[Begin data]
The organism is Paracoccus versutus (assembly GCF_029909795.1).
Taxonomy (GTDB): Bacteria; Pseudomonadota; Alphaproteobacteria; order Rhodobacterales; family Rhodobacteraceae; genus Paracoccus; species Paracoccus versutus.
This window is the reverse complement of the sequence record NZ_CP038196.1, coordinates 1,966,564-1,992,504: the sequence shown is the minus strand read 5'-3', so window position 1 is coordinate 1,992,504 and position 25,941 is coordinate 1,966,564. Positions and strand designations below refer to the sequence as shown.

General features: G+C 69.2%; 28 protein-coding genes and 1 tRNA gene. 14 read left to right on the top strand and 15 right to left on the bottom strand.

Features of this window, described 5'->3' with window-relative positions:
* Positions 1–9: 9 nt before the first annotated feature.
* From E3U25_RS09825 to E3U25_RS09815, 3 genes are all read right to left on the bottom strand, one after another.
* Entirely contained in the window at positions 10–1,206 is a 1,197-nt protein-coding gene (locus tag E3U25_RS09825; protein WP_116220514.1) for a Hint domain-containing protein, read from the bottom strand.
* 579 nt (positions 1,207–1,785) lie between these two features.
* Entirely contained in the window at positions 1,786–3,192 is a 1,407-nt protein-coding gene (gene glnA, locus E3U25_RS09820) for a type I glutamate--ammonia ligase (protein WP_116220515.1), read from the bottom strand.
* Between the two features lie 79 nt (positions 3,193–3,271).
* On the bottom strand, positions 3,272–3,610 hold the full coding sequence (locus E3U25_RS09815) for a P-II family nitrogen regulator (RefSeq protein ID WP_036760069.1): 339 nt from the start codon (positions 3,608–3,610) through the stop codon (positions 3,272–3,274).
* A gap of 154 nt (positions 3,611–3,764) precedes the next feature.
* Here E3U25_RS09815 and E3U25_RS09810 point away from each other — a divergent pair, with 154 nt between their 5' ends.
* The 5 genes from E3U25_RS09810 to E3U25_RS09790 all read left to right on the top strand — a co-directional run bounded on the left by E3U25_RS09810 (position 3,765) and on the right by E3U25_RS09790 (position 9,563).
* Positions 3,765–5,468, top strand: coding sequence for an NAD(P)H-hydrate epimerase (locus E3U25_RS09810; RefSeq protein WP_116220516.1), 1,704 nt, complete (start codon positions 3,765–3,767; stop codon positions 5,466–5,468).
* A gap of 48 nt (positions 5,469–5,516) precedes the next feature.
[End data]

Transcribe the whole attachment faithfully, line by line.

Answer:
The organism is Paracoccus versutus (assembly GCF_029909795.1).
Taxonomy (GTDB): Bacteria; Pseudomonadota; Alphaproteobacteria; order Rhodobacterales; family Rhodobacteraceae; genus Paracoccus; species Paracoccus versutus.
This window is the reverse complement of the sequence record NZ_CP038196.1, coordinates 1,966,564-1,992,504: the sequence shown is the minus strand read 5'-3', so window position 1 is coordinate 1,992,504 and position 25,941 is coordinate 1,966,564. Positions and strand designations below refer to the sequence as shown.

General features: G+C 69.2%; 28 protein-coding genes and 1 tRNA gene. 14 read left to right on the top strand and 15 right to left on the bottom strand.

Features of this window, described 5'->3' with window-relative positions:
* Positions 1–9: 9 nt before the first annotated feature.
* From E3U25_RS09825 to E3U25_RS09815, 3 genes are all read right to left on the bottom strand, one after another.
* Entirely contained in the window at positions 10–1,206 is a 1,197-nt protein-coding gene (locus tag E3U25_RS09825; protein WP_116220514.1) for a Hint domain-containing protein, read from the bottom strand.
* 579 nt (positions 1,207–1,785) lie between these two features.
* Entirely contained in the window at positions 1,786–3,192 is a 1,407-nt protein-coding gene (gene glnA, locus E3U25_RS09820) for a type I glutamate--ammonia ligase (protein WP_116220515.1), read from the bottom strand.
* Between the two features lie 79 nt (positions 3,193–3,271).
* On the bottom strand, positions 3,272–3,610 hold the full coding sequence (locus E3U25_RS09815) for a P-II family nitrogen regulator (RefSeq protein ID WP_036760069.1): 339 nt from the start codon (positions 3,608–3,610) through the stop codon (positions 3,272–3,274).
* A gap of 154 nt (positions 3,611–3,764) precedes the next feature.
* Here E3U25_RS09815 and E3U25_RS09810 point away from each other — a divergent pair, with 154 nt between their 5' ends.
* The 5 genes from E3U25_RS09810 to E3U25_RS09790 all read left to right on the top strand — a co-directional run bounded on the left by E3U25_RS09810 (position 3,765) and on the right by E3U25_RS09790 (position 9,563).
* Positions 3,765–5,468, top strand: coding sequence for an NAD(P)H-hydrate epimerase (locus E3U25_RS09810; RefSeq protein WP_116220516.1), 1,704 nt, complete (start codon positions 3,765–3,767; stop codon positions 5,466–5,468).
* A gap of 48 nt (positions 5,469–5,516) precedes the next feature.